A common complaint amongst Italian self-taught learners is that their reading and writing skills are quite good, but their oral and listening skills are lagging way behind.
This is partly because Italians speak fast, and attempting to listen to the radio or TV shows from Italy can be disheartening, but also because attempting to have a conversation with someone in a different language can be incredibly daunting.
I am a huge believer in finding someone you can practice your language with (whichever it might be), for several reasons: Continue reading “Conversational practice”
Our second instalment of Italian idioms and what they mean in English!
A phrase commonly used in Italian is Lasciarsi (qualcosa) alle spalle.
“Lasciarsi alle spalle”
It translates directly as “Leave (something) behind your shoulders”, but the actual meaning can probably be easily understood. It translates to “To leave (something) behind”.
Basta, mi lascio alle spalle l’orgoglio e la invito fuori a cena!
“Enough, I’m leaving my pride behind and asking her out for dinner!”
Today we’re looking at the Italian phrase In parole povere, as part of our series on Italian idioms.
In the spirit of this site, each post will be brief and to the point!
“In parole povere”
This sentence literally means “In poor words”, but would actually be translated as either “In a few words” and “In short”, but also “Simply put”, “In simple terms”.
In parole povere, ho perso tutti i miei soldi al casino` e adesso sono povero!
“Simply put, i lost all of my money at the casino and now I am broke!”
Non era mia intenzione is an offer of apology and/or remorsefulness, and it generally means “It wasn’t my intention” for example:
Mi dispiace, non era mia intenzione di svegliarti / spaventarti / urtarti ecc
(I am sorry, I didn’t mean to wake you / scare you / bump into you etc).
On the other hand, Non era la mia intenzione has a very different meaning. It generally precedes the word questa, and it means “This wasn’t the purpose of my actions”, i.e. “I didn’t intend for things to work out this way”.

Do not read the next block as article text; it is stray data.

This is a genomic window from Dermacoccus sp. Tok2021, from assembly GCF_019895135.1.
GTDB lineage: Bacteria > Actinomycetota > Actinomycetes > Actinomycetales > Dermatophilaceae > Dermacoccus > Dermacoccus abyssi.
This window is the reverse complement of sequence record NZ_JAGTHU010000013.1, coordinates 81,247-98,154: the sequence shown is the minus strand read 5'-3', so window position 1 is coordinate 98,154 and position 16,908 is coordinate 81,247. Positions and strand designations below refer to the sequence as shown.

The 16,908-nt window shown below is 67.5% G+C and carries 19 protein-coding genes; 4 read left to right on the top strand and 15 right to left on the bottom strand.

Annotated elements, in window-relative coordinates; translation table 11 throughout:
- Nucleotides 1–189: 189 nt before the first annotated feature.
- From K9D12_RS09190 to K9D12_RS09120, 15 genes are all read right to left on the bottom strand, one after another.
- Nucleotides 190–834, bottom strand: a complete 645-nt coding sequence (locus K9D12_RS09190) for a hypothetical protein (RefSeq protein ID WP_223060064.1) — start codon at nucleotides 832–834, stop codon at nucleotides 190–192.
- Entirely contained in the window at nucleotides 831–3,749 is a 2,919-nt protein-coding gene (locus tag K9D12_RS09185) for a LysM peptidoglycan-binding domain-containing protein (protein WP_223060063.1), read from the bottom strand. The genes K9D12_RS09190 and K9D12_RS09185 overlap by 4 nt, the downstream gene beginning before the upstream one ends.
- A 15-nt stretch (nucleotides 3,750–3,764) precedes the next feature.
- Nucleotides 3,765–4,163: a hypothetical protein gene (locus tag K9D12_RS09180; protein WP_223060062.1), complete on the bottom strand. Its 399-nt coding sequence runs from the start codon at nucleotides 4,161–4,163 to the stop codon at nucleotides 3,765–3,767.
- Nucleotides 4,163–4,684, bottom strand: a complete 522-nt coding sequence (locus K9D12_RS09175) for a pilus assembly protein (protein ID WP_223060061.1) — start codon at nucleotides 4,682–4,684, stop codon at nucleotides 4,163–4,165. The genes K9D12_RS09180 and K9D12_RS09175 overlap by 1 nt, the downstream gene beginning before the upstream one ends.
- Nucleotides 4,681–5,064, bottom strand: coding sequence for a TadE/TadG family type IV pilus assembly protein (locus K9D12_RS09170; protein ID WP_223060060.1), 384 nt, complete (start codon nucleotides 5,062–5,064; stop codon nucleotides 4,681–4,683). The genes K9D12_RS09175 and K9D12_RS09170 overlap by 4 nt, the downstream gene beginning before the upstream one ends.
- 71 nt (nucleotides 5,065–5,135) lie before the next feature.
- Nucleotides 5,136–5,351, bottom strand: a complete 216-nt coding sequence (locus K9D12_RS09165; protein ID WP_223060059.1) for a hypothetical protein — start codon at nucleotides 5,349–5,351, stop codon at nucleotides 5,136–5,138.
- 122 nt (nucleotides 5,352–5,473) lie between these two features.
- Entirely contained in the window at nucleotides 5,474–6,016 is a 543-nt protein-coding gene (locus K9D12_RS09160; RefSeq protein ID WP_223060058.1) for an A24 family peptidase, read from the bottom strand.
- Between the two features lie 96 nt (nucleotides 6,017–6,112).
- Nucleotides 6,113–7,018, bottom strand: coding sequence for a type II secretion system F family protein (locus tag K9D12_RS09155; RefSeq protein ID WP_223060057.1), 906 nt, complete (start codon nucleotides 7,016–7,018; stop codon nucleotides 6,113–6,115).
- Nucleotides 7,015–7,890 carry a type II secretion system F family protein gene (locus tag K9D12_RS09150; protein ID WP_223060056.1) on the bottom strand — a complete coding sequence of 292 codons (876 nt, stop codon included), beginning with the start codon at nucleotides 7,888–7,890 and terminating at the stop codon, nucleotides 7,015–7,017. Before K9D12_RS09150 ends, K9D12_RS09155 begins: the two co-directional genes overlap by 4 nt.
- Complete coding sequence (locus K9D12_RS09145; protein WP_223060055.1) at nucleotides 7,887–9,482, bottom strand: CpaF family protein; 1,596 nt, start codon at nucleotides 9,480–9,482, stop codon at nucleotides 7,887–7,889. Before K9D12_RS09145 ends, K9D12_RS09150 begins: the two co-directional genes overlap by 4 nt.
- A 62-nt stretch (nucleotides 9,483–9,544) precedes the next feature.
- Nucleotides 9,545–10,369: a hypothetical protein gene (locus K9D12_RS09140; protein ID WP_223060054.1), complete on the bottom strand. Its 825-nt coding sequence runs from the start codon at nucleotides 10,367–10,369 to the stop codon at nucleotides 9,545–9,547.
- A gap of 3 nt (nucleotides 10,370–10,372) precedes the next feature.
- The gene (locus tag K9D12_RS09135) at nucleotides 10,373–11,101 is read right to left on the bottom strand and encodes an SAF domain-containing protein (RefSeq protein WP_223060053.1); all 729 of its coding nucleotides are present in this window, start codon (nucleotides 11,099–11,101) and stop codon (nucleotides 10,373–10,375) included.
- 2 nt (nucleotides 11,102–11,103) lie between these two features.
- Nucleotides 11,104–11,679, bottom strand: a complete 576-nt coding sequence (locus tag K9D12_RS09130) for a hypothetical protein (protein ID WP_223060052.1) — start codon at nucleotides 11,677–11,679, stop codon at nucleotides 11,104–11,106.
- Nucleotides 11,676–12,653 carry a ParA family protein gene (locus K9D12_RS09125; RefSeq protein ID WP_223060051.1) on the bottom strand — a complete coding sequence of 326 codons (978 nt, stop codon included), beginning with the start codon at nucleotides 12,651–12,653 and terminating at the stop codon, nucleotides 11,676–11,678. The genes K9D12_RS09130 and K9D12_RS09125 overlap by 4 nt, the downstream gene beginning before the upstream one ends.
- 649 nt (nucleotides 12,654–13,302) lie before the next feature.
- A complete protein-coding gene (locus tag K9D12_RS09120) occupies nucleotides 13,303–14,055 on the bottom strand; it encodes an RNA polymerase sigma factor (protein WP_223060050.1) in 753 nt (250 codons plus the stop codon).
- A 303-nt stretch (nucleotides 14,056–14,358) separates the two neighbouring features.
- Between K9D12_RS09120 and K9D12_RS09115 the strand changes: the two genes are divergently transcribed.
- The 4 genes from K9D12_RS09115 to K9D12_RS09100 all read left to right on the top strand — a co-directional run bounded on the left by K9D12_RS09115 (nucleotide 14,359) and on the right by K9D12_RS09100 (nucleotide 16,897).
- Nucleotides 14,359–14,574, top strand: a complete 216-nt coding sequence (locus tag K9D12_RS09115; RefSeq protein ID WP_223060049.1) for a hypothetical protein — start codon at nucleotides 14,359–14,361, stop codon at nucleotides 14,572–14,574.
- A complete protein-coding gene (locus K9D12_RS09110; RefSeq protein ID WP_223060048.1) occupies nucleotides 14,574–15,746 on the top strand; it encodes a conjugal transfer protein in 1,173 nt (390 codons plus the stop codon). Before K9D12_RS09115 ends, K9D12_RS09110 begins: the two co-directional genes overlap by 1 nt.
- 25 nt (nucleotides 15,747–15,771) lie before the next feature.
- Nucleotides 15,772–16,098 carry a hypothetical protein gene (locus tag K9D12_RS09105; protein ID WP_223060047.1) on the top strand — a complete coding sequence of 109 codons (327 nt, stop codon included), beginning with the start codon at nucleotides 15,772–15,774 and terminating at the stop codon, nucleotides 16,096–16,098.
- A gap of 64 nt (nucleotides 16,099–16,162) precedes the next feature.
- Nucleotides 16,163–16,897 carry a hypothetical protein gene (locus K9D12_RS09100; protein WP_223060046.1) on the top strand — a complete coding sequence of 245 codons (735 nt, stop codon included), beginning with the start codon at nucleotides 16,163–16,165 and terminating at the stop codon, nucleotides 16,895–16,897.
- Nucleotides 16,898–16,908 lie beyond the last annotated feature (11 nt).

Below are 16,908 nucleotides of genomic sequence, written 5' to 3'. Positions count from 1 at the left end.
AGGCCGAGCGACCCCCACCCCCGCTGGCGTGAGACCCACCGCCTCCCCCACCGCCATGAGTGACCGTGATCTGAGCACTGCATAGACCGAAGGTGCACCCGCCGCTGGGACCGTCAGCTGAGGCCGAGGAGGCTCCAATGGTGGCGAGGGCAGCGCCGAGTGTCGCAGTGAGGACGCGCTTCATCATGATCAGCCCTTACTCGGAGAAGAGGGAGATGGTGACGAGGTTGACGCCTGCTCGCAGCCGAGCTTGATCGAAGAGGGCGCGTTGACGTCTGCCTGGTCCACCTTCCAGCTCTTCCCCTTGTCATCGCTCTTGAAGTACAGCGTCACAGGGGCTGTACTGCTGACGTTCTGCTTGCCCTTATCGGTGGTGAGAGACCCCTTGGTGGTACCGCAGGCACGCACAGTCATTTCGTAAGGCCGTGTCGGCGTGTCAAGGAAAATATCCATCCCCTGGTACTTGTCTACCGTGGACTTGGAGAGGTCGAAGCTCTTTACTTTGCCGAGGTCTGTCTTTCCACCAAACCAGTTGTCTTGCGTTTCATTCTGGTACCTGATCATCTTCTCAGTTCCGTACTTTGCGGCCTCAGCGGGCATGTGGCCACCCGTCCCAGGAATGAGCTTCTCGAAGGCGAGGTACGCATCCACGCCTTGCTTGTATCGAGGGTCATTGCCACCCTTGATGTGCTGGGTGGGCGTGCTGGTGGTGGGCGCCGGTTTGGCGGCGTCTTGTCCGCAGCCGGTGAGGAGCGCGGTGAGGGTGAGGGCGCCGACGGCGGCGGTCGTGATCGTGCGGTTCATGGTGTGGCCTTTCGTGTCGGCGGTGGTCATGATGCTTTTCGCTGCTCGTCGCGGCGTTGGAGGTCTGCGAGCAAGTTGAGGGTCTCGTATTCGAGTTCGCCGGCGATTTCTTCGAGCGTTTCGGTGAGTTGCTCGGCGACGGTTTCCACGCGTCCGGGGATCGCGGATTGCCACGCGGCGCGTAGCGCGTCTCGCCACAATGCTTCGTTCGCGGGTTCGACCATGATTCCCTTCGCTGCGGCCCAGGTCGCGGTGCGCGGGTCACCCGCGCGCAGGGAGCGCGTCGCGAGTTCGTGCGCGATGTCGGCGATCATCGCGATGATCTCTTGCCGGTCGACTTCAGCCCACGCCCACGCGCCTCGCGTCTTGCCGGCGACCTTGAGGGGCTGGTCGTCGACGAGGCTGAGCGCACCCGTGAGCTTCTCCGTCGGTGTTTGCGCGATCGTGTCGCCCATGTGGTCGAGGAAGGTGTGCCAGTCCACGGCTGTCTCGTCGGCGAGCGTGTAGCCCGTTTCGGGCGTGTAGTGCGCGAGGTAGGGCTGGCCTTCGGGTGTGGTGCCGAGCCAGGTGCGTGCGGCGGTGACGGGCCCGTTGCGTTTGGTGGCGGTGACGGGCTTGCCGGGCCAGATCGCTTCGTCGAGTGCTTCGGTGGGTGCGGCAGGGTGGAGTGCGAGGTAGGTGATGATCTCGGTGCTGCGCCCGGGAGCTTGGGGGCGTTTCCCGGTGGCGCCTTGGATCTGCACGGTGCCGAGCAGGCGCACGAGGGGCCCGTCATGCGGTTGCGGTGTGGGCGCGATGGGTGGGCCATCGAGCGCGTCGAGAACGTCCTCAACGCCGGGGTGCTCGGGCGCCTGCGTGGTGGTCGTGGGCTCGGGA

Mi dispiace, non era mai stata la mia intenzione di ammaccare la tua auto!
“I’m sorry, I never meant to dent your car!”
The sentence structure is incredibly similar between the two phrases but their meaning his very different!
When you’re referring to your parents formally, i.e. mio padre and mia madre, the determinative article is never used.
This also applies to other family members, e.g. mia sorella (my sister), mio fratello (my brother), mio cugino (my cousin), mia zia (my aunt), unless the noun is modified or is followed by an adjective e.g. il mio fratellino (my little brother), la mia sorella maggiore (my big sister), il mio cugino sardo (my Sardinian cousin).
You also use this article when using the informal nouns “papa`” and “mamma”, i.e. il mio papa` and la mia mamma.
Once you learn a set phrase, it’s easy to simply stick to the one way of saying something.
Languages are rarely simple though, they have a rich and varied tapestry of words, sayings, and phrases which any native or fluent speaker should and does know.
Even if you have a favourite way of saying something, it’s very important to familiarise yourself with other sayings, if nothing else so that you can recognise them and understand them when they crop up.
Today I’m looking at different ways you can say “I think” in Italian.
You can simply say “Penso” (I think), or “Credo” (I believe, generally used in the context of “I hold the belief that…”).
You could also say “Direi che” (I would say), or “La mia opinione e` che” (My opinion is).
“Mi sa che” (I think, as in I get the feeling that…) and “Immagino” (I imagine) are also acceptable.
All of these phrases have some differences of varying degrees, but can all be used in lieu of “I think”, depending on the context of what you’re trying to say.
Can you think of any more ways you could replace the term “Io penso che”?
I recently came across a pretty nifty Facebook page called Impariamo l’Italiano.
The admins post exercises, words of the day, quizzes and vocabulary every day, with the occasional Italian song (and corresponding transcript) thrown into the mix for good measure.
I have found it to be a great way of getting some exposure on Italian vocabulary and grammar rules without having to actively seek this information. After all, nowadays most people have a Facebook and the majority of those people probably check their newsfeed every day.
What better way to get sneak in some “passive learning” than to have it pop up on your Facebook!
Do you follow other helpful Italian pages on social media? Sharing is caring, comment below with your tips!